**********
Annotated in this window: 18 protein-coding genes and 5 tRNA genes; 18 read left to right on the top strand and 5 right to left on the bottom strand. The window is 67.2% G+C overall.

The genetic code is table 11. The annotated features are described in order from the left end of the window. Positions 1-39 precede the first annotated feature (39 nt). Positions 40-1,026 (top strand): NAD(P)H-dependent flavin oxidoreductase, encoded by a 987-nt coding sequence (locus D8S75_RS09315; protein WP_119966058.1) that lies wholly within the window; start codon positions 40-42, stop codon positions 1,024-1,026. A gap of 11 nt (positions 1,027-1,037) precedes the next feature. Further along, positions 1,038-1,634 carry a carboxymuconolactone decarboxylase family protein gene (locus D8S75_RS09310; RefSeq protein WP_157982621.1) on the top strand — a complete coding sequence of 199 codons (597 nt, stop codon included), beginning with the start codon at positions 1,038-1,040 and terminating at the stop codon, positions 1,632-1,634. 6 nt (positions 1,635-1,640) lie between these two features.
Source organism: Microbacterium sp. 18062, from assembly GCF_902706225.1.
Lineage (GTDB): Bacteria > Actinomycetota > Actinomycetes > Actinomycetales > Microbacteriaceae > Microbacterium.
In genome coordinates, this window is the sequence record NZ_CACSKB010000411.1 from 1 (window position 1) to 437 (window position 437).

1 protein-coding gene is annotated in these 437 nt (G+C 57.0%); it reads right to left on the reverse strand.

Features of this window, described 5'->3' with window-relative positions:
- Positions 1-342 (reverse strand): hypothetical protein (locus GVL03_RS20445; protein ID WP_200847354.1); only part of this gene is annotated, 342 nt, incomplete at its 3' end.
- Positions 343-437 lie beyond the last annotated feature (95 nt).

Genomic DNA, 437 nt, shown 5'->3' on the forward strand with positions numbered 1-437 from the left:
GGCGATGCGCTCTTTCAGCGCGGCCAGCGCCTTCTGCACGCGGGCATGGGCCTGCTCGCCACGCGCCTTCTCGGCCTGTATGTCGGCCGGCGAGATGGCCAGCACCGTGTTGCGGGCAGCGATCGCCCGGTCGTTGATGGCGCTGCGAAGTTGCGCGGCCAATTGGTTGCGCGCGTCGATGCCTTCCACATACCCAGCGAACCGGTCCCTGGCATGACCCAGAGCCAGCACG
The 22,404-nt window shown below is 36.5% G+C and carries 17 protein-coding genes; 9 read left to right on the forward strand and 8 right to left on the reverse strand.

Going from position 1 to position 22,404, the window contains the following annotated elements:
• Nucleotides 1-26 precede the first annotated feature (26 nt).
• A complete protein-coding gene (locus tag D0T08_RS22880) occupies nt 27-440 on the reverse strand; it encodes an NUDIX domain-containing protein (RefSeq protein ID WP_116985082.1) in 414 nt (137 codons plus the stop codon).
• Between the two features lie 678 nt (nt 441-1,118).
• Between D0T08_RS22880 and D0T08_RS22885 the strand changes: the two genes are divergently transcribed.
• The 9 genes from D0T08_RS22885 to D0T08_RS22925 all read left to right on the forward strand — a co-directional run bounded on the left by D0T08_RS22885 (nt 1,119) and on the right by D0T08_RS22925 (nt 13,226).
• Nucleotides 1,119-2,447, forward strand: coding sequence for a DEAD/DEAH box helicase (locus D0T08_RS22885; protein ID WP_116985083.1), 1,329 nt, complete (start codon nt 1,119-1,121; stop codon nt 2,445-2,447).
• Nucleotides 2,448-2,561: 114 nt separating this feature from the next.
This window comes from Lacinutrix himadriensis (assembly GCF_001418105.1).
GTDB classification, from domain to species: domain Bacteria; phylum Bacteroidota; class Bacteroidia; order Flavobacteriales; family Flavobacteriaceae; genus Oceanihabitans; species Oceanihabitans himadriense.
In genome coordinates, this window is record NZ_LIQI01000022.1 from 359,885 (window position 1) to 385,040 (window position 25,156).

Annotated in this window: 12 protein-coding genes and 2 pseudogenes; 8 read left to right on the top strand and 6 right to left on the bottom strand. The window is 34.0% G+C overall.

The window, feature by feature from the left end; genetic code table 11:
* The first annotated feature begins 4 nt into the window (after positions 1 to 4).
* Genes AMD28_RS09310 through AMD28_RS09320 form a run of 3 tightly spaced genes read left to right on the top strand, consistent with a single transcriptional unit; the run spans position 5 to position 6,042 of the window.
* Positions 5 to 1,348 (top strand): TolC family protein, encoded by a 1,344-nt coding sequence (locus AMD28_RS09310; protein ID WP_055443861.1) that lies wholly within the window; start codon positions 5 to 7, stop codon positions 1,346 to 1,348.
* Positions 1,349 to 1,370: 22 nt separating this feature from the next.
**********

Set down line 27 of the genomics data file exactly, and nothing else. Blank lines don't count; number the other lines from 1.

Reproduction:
* Genes AMD28_RS09310 through AMD28_RS09320 form a run of 3 tightly spaced genes read left to right on the top strand, consistent with a single transcriptional unit; the run spans position 5 to position 6,042 of the window.